Legendary musician Bra Hugh Masekela has died, the father of South African jazz who had career spanning more than five decades and a leading figure in the struggle to end apartheid.
Bra Hugh’s family sent a statement confirming the news to the media. “After a protracted and courageous battle with prostate cancer, he passed peacefully in Johannesburg, South Africa surrounded by his family,” read the statement.
Masekela had been suffering from prostate cancer for almost a decade. He last performed in 2010 in Johannesburg when he gave two concerts that were seen as an “epitaph” to his long career.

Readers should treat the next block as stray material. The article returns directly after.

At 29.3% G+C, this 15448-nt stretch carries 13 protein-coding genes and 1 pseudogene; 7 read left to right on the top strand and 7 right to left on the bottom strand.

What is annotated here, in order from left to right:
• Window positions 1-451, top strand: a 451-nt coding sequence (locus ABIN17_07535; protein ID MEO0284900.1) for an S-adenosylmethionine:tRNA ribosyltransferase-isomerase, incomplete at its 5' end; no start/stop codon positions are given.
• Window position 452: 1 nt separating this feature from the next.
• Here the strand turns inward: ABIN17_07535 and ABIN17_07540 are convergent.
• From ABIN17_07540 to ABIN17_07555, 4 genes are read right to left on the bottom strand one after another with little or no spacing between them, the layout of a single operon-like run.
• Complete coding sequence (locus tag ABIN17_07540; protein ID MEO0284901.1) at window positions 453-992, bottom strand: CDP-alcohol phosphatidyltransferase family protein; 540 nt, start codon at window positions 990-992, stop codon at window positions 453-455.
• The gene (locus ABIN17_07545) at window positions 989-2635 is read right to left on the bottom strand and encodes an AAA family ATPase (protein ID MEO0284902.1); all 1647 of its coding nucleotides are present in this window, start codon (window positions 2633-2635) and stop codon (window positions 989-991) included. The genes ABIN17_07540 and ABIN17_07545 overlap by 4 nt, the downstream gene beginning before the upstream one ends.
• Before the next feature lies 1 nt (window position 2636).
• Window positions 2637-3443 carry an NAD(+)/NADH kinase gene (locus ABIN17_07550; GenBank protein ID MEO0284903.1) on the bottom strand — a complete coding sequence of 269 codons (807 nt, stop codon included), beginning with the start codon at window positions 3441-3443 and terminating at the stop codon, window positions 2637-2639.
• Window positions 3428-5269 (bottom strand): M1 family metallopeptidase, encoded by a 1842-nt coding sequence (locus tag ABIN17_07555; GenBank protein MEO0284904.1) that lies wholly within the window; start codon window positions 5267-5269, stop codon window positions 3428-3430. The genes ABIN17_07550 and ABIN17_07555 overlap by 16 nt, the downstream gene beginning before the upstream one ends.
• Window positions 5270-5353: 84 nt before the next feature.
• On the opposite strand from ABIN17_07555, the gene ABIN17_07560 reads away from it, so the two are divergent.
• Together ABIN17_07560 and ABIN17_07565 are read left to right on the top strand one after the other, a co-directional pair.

Masekela learned to play the trumpet at age 14 and gained fame for his bright, lively playing. He went into exile after the 1960 Sharpeville killings in which 69 protesters were shot dead.
He gained international recognition with his distinctive Afro-Jazz sound and hits such as "Soweto Blues", which served as one of the sound-tracks to the anti-apartheid movement.
In 1968 he scored an international hit with "Grazing in the Grass."
The Queen shakes hands with Hugh Masekela during Nelson Mandela's state visit to Britain in 1996
South African President Jacob Zuma said the nation would mourn a man who "kept the torch of freedom alive".
"It is an immeasurable loss to the music industry and to the country at large. His contribution to the struggle for liberation will never be forgotten," Zuma said in a statement.